Prince William

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William & Kate's Royal Wedding

Will there be a prenup between Prince William and Kate Middleton? If I were a prince I would want one!
—Princess Watcher, via the inbox

Until this particular wedding ballyhoo, no one at any of the queen's estates and palaces ever thought to require a prenup, not even Prince Charles, who got married in the relatively recent year of 1981. But what about Prince William? Well...

For the record, the family isn't saying whether Kate will have to sign a document limiting her rights to the prince's wealth. This is a family that is fiercely protective of its image. Acknowledging a prenup would likely be seen by these bluestockings as beyond gauche.

But top divorce attorneys tell me, don't be shocked if Kate and Will have quietly gone about crafting a legal understanding.

Why? Well, for one, because they can.

"Interestingly, until very recently, there was no statutory authority for premarital agreements in Britain," says Norman S. Heller, partner and group leader for the matrimonial practice at the law firm Blank Rome.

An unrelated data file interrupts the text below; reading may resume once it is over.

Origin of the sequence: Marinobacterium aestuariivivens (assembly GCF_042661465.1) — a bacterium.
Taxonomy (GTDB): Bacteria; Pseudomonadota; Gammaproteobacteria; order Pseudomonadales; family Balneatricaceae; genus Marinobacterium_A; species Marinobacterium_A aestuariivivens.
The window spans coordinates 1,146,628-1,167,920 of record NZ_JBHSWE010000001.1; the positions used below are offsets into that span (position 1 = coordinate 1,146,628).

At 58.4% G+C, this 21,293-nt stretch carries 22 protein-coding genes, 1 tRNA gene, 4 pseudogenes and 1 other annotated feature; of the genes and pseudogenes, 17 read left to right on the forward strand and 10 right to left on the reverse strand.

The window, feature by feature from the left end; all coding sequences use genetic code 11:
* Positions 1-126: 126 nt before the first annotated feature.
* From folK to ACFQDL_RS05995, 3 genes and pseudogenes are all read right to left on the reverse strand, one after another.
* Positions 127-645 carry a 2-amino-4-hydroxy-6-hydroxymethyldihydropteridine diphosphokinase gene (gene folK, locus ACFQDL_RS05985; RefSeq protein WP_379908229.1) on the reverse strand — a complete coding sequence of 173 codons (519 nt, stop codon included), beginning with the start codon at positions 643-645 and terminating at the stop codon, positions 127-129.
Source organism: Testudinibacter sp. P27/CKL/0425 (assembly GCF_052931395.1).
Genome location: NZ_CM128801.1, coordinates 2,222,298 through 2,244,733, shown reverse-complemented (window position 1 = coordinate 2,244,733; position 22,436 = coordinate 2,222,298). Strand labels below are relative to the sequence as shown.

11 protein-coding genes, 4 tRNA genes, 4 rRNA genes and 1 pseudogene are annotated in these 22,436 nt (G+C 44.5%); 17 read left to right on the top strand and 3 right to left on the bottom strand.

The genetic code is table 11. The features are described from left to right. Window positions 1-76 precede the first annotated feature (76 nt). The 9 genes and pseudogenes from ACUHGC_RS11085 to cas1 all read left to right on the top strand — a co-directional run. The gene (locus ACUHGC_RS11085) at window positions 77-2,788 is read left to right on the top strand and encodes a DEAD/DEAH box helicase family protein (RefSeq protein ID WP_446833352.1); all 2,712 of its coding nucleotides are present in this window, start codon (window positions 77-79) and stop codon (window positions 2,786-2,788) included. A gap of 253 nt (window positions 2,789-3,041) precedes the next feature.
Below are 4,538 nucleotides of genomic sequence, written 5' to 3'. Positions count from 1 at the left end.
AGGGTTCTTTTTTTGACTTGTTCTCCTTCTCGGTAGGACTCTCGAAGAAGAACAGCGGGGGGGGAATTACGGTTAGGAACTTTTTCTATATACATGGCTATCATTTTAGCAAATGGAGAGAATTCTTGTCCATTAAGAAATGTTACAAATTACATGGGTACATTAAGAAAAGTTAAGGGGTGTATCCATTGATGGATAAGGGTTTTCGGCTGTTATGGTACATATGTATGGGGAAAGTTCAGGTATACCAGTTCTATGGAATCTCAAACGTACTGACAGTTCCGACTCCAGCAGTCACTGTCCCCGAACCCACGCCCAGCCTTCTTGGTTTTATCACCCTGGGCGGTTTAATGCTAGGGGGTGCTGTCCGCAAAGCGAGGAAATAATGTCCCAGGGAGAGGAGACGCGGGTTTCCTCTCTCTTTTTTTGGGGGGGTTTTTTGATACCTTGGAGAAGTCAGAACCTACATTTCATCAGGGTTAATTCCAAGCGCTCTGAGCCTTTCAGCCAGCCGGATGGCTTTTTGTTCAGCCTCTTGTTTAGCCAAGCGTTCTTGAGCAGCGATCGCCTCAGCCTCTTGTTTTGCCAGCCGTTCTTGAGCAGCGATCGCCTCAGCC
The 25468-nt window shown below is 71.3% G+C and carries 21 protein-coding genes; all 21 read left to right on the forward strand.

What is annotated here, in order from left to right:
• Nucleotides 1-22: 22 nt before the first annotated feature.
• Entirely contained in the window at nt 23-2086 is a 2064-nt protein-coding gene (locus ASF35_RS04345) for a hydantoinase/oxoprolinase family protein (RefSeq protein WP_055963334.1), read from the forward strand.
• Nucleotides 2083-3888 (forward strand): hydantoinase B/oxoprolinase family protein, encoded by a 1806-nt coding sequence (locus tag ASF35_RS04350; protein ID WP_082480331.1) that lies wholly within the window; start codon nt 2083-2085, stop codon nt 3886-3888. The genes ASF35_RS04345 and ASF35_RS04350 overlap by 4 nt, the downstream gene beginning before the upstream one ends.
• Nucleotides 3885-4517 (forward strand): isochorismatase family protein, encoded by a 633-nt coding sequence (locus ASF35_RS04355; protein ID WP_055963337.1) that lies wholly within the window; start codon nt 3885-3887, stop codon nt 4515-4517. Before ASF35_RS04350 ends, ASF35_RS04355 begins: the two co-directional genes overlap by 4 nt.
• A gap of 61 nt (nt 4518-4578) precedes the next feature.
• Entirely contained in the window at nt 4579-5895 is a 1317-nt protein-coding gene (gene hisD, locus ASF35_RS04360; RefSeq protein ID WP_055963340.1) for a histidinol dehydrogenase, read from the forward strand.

In other words, for most of its history, Britain didn't legally recognize prenups. Such agreements couldn't be enforced by the courts over there until this past October. (It should be noted that, until a few hundred years ago, British royals didn't really have to take their spouses to divorce court. They could just hold a kangaroo trial and then execute them.)

"So," Heller concludes, "the question becomes, ‘Why shouldn't they have a prenup?'"

Good question, especially given the very ugly, very public divorce that William's parents endured in the 1990s, allowing Diana to walk away with a reported $28 million.

And given exactly how wealthy William is, divorce attorneys say, he would be doolally not to want some sort of legal protection.

When he came of age, William came into about $10 million in an inheritance left by his late mother, Diana. But as a married man, he may receive even more, such as titles, and the lands that may go with them. Prince Charles's very own duchy, Cornwall, yields about $27 million a year. (He pays about 40 percent in income tax, if you must know.) And the queen has her own duchy, Lancaster.

In total, the queen herself is thought to be worth roughly $450 million—not exactly the billionaire status of a Bill Gates, but still quite well off, and a good indication of the kind of wealth William himself may see one day.

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